Over two millenniums ago, when God became incarnate—when God became man—when Jesus was born in a barn in Bethlehem, the world was in deep need, and heaven met that need.  “Ah,” you might be wondering to yourself, “Why did Christmas happen then?  W hy was that the moment for Christ to be born?  Look at our world now. Surely, the world is in deeper need now than it was then.” And, I say to you, that Christmas is always happening, Christ is always being born, Christ is always coming into our lives.  It didn’t just occur there in the barn in Bethlehem. It occurs every time we walk the streets of 38th Ave. We will know the miracle of Christ’s coming only when we recognize our deep need, only when we are expectant and hopeful that our need will be met  by the heart of heaven.

Just recognize your deepest need,
The need that holds your heart.
Trust that the loving touch of heav’n,
Will grace on you impart.
On 38th Avenue,
Is where God’s presence sits on you.
Wake up to a miracle,
Open your eyes,
Let your heart be gaping wide.
Hymn 114: Twas in the moon of wintertime
Words by Renee Miller

You might be surprised at the word miracle. It actually comes from the Latin word mirus meaning wonderful, and smei meaning to smile. Miracle means to smile with wonder. To laugh with wonder. So, here are two things that can be put together. When we take the time and effort to identify our deep need, and open ourselves to the power of God in our lives we are proclaiming that we are relying and depending on divine providence rather than our own clever ideas and plans. When we are that open, that vulnerable, that aware of our own inability to meet our own need, God steps in and meets us at the very place where we have stopped on 38th Ave.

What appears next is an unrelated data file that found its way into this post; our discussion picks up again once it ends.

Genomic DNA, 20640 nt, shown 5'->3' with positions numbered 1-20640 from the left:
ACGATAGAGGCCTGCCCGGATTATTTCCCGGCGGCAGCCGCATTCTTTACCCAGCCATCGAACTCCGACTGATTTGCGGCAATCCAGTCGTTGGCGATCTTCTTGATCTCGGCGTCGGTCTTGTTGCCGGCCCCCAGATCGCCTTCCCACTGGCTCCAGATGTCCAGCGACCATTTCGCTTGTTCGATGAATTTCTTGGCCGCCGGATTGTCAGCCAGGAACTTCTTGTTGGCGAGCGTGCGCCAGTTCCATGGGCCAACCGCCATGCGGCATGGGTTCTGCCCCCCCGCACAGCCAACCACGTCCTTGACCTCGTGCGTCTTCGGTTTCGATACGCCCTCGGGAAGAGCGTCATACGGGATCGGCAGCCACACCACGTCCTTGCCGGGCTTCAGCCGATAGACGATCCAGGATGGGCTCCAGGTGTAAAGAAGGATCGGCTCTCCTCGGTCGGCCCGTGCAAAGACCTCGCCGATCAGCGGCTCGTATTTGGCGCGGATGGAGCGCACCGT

In the moment that we meet God—in any way that we meet God—whether it be in the hug of the one who is a stranger to us, or the lifting of a depression that has held us too long in its grasp, or the freshly picked orange that squirts in our face and tickles our tongue, or the light that shines when we greet a new day, or the smell of chocolate baking, or the favorable report we receive from our doctor, or the ability to see after we have been blind, or the hope that returns after our heart has been broken, or the sudden clarity that settles our confusion, or the taste of fresh cool water when our thirst has consumed us, we are dwelling in the life of miracle and we will smile with wonder.

Where is your deepest need? Can you wait expectantly, hopefully for Christ to come, for the miracle to occur?  You are on 38th Ave. In fact, you never leave 38th Ave. — the place where life is miracle and Christ is always coming. The question is merely this:  Do you believe it?

Copyright ©2008 Renee Miller